Wednesday, August 01, 2012

Are many Social Security beneficiaries drawing more benefits that they actuarially "deserve"?

The double talk on Social Security income as an “entitlement” continues, in the Commentary section of the July 31 Washington Times, “Are we all dependents now: Growth of entitlements attacks self-reliance”, by Rob Schwarzwalder, link here . 

He writes, “if you work 40 years and pay into the Social Security system the entire time, you’re only getting back what you put in, right? It’s called an ‘entitlement’ for a reason.”

Later he notes criticizing food stamps but feeling “guiltless about taking Social Secuirty – even though what they take out of that shell game of a system far exceeds what they ever put into it?”

Is what the columnist says actuarially true?  Social Security benefits are calculated based on total contributions over covered quarters (including those of a legal spouse, and including employer FICA contributions).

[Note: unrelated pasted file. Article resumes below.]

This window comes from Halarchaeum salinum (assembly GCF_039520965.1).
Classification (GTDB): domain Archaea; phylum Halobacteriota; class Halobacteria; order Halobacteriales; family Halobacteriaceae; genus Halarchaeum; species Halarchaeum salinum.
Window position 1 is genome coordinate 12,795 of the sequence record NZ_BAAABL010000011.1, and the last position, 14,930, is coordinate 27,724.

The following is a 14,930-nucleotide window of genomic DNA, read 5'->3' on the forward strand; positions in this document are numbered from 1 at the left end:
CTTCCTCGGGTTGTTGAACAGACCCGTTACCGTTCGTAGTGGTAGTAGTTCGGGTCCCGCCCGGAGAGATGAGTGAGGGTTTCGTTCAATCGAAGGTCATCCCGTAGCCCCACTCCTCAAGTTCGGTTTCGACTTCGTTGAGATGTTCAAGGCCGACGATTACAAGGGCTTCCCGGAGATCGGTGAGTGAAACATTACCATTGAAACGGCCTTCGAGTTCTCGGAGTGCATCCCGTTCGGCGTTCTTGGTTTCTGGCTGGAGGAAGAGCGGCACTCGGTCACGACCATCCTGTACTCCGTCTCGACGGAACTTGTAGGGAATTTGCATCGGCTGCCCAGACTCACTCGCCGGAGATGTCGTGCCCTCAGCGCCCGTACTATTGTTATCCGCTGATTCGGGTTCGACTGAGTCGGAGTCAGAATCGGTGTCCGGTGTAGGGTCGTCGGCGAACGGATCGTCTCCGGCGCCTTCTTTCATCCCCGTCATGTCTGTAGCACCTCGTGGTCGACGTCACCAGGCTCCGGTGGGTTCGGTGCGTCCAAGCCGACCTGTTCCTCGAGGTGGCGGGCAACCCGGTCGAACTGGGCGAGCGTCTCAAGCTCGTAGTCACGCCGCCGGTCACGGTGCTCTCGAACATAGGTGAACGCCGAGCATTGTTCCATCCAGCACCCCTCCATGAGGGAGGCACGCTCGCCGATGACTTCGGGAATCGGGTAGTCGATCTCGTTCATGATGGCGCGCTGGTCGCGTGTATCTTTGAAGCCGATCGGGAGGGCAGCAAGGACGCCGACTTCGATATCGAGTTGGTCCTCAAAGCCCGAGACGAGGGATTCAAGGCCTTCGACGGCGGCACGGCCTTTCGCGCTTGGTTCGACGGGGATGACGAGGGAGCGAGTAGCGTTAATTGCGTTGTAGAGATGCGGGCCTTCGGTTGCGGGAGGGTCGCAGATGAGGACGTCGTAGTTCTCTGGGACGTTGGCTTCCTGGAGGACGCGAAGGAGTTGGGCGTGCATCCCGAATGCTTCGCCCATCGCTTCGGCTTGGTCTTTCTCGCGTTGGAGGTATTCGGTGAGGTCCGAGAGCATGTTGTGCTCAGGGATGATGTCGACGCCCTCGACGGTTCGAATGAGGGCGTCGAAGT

If you start benefits early (at 62) you get less for the rest of your life.  The break even point for me is 77.  I have about 30 years of covered employment (18 months in the Navy Department in the early 70s was not included).

Edward Lotterman of Chanarambie Consulting has a piece, written in 2009, about the actuarial fairness. He does provide some discussion of what the premiums would be for private "annuities certain" to provide the same benefits (especially with spousal survivorship). Apparently many older retirees are making a killing, given the very low FICA taxes when they started working. The link ("Real World Economics") is here

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